Date: June 19, 2012
Title: Dear Cheap Astronomy (Questions from listeners)
Podcaster: Steve Nerlich
Organization: Cheap Astronomy
Description: Cheap Astronomy seeks to answer any question raised by 365 days listeners about the universe at large – and it won’t cost you a cent.
Bio: Cheap Astronomy offers an educational website where you can explore the universe on the smell of an oily rag.
Today’s Sponsor: This episode of “365 days of Astronomy” is sponsored by iTelescope.net – Expanding your horizons in astronomy today. The premier on-demand telescope network, at dark sky sites in Spain, New Mexico and Siding Spring, Australia
Dear Cheap Astronomy – Episode 001
Dear Cheap Astronomy – If photons move at the ultimate speed of the universe c in a vacuum – how come they slow down in a medium – like air or water?
Well, firstly you could argue that they’re not the same photons – since photons carrying radiation energy through water are being constantly absorbed and re-emitted as they encounter particles along the route they travel. They lose energy each time until eventually they are not re-emitted (which is why the bottom of the ocean is pitch black).
You can also see a similar effect of air on light around sunset when the slightly thicker amount of atmosphere you observe the Sun begins limiting what light can penetrate it to longer wavelength, low energy, red light.
The effect of air is less dramatic than water because it’s less dense – and it works out that the measured speed of light in air is faster than it is in water. And the speed of light in glass – a dense solid, is slower than it is in water.
This is all quite different from sound – which also travels as a wave but whose existence is entirely dependent on the medium that carries it. Sound actually moves faster in the denser medium of water than it does in air – about 4 times faster. Indeed, sound moves about 20 times faster in a really dense medium – like a resonant length of steel.
I hope that answers your question – and here’s another interesting fact to finish up on. Since light does move slower than the ultimate speed of the universe c – when light moves through a medium like water – you can get what’s called Cherenkov radiation.
Cherenkov radiation is usually seen in nuclear reactors – where high energy particles (like an electron) are emitted by the reactor and move through the reactor’s surrounding water coolant faster than the speed at which light can move through that water (but not of course faster than light can move through a vacuum).
These very fast high energy particles moving through water act just like a supersonic jet plane – which moves through air faster than sound can move through air and so creates a sonic boom.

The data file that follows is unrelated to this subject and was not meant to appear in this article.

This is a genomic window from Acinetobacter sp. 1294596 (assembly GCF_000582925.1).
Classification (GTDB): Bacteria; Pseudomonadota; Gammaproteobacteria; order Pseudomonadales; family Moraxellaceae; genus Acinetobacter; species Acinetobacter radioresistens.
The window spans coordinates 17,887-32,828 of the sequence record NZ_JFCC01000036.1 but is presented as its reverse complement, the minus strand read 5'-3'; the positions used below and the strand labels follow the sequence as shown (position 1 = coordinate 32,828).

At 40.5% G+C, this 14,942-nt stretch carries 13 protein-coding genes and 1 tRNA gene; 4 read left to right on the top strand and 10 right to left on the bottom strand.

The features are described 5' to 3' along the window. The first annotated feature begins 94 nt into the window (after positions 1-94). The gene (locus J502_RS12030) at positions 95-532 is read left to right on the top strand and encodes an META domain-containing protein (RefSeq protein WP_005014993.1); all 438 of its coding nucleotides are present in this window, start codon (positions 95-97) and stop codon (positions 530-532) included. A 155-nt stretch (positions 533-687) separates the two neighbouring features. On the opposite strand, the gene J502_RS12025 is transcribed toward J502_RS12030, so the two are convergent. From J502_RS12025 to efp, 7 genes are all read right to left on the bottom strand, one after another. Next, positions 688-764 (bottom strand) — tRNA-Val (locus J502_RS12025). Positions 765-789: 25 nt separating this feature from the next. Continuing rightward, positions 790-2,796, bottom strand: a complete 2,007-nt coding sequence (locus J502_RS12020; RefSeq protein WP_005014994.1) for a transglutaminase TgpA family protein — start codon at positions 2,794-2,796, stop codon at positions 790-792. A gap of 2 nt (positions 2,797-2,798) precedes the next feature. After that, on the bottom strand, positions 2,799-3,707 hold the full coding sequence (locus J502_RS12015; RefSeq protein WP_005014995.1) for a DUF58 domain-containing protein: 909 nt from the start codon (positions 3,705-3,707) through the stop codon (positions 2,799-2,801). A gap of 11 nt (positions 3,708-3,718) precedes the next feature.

A high energy particle emitted by a nuclear reactor excites atoms along its path through the water coolant making those atoms emit photons (that is light waves). But these light waves move a bit slower than the high energy particle can – so that the light waves get all bunched up together and create an eerie blue glow, as though the water itself is glowing… which it kind of is.
So this Cherenkov radiation is essentially a ‘light boom’ (equivalent to the sonic boom produced by a supersonic jet moving through air). Awesome.
Dear Cheap Astronomy – What is the difference between weight and mass?
Well, mass is an intrinsic property of matter – while weight is an emergent phenomena of whatever gravitational context you happen to be in. So fly to the Moon and your mass doesn’t change, but you will find that you weigh one sixth of what you do on Earth at sea level.
To measure your weight you can stand on a set of scales which are then pushed downwards by your natural tendency to accelerate towards the centre of whatever massive object you happen to be standing upon. So, you will generate a bigger push on scales on Earth than you will be able to generate on scales on the Moon – for reasons that are largely irrelevant to your intrinsic mass. Everything accelerates at the same rate in the same gravity field.
But it’s also the case that the scales are less affected (pushed down) by a feather than by a hammer, whether those scales are on the Earth or on the Moon. This is because of mass. Mass represents inertia – which is a reflection of what force (measured in Newtons) is required to shift a particular mass through the syrupy-resistant Higgs field.
You need more force to shift a hammer than you do a feather – presumably because the more massive hammer has more Higgs bosons than the feather does. So the scales, which have their own inertia, are more resistant to a push from a feather than to a push from a hammer – whether you are on the Earth or on the Moon.
And here’s the really cool thing. We flew to the Moon to do an experiment that involved dropping a feather and a hammer from the same height above the Moon’s surface. There is a You-Tube video is of Commander Dave Scott from the Apollo 15 mission doing this very experiment and the audio sounds like this: http://video.google.com/videoplay?docid=6926891572259784994#.
The hammer versus feather effect is immediately apparent on the Moon due to the Moon’s lack of an atmosphere that might otherwise slow up a feather’s fall in the way that it does on Earth. Despite their significant Higgs-boson-related intrinsic mass differences, the feather and the hammer both fall with the same gravitational acceleration and hence they hit the ground at the same time. But if you weigh the feather and the hammer on a set of scales on the Moon – the hammer will weigh more than the feather – indeed they will both weigh a sixth of what they weigh on Earth at sea level.
That’s the difference between weight and mass.
End of podcast:
365 Days of Astronomy
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